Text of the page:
How can we theorize about democracy? We can identify the major topics that form the focus of democratic theorists (and others traversing the field), such as democracy’s meaning and value. This article focuses on the methodological lenses through which the topics have been and can be viewed. Different lenses bring into focus different phenomena, questions, and problems of democracy. It is argued that the lenses that bring conventional democratic theory approaches into view can provide an unnecessarily narrow and restrictive perspective. Donning different methodological lenses can introduce alternative perspectives, such as renewed attention to value pluralism and the “everyday.” The article sketches four “circles” that capture different potential types of and sources for theoretical work, some of them radically unconventional. It concludes by discussing the specific example of how methods and assumptions of design theory can prompt promising new approaches to theorizing about democracy.
A Focus on the History of Concepts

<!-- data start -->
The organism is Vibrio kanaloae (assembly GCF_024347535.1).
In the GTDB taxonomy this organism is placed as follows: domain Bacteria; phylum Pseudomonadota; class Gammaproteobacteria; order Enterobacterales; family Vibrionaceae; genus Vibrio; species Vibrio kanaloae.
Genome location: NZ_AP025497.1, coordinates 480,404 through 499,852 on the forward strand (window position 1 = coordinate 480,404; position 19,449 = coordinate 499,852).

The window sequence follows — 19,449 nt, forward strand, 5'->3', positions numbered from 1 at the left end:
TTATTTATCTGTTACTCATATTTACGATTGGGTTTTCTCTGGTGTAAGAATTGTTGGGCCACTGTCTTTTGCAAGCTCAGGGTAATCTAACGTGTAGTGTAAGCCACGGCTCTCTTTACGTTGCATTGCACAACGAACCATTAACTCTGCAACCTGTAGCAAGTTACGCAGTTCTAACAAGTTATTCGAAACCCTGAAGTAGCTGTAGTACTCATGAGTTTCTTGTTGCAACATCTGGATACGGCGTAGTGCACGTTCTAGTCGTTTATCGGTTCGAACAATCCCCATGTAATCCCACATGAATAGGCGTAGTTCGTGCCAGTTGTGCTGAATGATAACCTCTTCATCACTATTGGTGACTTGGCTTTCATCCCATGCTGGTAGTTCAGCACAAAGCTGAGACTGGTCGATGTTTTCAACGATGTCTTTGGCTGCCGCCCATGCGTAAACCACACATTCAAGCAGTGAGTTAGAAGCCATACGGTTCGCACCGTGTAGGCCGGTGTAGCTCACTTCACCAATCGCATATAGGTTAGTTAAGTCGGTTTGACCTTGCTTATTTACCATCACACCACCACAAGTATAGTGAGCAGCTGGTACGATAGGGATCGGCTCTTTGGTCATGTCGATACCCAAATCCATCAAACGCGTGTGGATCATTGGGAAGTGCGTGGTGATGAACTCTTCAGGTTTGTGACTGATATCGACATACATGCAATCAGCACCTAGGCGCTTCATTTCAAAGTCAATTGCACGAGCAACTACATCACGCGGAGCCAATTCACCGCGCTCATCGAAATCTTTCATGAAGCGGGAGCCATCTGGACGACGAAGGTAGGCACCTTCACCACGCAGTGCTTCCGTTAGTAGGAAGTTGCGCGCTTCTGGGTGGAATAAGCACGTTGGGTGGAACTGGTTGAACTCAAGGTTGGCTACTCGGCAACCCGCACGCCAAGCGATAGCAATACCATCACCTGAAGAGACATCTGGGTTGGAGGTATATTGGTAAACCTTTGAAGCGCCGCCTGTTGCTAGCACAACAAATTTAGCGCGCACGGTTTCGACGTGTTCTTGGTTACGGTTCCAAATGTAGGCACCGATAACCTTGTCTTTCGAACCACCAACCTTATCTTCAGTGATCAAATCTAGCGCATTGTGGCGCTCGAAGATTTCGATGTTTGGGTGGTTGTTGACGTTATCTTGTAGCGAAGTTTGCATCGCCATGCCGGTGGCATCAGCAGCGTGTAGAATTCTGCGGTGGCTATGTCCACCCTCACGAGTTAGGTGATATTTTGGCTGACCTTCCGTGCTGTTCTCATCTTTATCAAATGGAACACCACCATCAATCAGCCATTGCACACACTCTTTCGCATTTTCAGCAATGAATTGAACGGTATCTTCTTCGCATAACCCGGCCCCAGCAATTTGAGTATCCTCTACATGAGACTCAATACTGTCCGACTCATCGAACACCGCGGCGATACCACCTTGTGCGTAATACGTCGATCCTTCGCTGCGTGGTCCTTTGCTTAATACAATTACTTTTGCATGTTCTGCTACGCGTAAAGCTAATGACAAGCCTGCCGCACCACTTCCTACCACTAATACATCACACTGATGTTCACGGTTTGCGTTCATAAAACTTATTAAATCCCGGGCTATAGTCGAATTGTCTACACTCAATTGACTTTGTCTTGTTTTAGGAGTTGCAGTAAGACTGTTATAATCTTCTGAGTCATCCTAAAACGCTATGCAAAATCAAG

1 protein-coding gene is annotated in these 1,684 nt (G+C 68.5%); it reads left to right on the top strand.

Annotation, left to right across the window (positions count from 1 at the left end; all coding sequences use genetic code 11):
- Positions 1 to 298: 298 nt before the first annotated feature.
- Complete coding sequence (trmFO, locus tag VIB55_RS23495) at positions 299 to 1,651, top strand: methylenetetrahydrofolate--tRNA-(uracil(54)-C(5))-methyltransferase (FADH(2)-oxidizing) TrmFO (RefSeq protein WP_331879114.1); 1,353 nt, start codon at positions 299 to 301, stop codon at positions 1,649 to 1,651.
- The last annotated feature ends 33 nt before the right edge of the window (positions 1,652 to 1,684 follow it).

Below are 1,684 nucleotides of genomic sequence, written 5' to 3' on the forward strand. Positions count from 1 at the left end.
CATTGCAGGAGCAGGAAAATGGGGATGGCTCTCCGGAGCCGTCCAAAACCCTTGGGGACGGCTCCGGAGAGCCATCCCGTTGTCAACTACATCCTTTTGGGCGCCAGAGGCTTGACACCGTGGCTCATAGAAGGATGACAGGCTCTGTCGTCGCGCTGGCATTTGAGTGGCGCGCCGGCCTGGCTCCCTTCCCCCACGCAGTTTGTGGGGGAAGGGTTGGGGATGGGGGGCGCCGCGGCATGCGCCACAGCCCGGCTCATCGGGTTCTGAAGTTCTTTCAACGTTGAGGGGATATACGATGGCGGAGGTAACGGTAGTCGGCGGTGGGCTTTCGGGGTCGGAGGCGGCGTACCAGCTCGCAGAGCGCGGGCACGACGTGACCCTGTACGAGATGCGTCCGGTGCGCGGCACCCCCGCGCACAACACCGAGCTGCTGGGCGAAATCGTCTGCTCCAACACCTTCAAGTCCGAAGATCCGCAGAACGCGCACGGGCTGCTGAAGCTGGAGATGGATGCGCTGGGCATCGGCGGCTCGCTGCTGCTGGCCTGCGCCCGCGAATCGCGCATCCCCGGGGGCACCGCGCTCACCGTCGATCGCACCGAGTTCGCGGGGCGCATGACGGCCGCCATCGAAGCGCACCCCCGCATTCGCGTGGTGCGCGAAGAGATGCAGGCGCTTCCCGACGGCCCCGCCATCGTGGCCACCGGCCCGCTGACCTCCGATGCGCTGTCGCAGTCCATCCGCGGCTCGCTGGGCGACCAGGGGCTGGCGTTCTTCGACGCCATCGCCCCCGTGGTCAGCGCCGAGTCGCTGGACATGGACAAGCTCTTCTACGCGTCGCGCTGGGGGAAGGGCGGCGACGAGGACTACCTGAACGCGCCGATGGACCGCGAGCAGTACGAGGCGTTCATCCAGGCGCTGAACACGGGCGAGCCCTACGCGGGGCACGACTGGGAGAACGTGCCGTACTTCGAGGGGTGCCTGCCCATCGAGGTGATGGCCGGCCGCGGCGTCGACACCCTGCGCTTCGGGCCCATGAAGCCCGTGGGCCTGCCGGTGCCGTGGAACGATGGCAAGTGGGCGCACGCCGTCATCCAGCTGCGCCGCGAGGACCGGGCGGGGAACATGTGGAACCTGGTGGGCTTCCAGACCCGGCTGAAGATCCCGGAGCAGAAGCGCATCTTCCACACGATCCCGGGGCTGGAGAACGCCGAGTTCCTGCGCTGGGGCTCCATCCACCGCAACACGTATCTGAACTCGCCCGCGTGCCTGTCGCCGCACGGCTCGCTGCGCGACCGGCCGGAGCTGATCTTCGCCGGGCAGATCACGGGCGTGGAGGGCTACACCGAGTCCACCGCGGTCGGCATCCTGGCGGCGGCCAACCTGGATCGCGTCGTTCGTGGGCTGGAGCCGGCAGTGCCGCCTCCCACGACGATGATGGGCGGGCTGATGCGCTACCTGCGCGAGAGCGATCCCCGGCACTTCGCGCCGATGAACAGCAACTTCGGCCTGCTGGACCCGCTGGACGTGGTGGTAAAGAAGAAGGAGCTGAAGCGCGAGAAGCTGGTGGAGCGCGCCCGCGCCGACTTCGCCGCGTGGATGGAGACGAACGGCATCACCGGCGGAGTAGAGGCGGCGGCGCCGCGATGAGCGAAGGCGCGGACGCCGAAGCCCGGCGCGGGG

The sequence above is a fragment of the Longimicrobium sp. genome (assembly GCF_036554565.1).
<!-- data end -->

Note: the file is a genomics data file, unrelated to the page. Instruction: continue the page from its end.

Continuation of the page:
articles that follow derive their case studies from different historiographical traditions, are focused on different historical contexts, and are addressed to different audiences. However, all three draw their theoretical and methodological innovation from
State of the Art
step toward reducing these tensions and working toward a global approach would be for conceptual historians working on different regions to take account of the theoretical and methodological innovations accomplished by scholars working on other, in this
Annabel Brett, Fabian Steininger, Tobias Adler-Bartels, Juan Pablo Scarfi, and Jan Surman
an Interdisciplinary Conceptual History” (2008–2019). 3 While the authors hold back on theoretical discussions, which would also hardly be manageable limited as they are by the number of pages for each contributions, some methodological innovations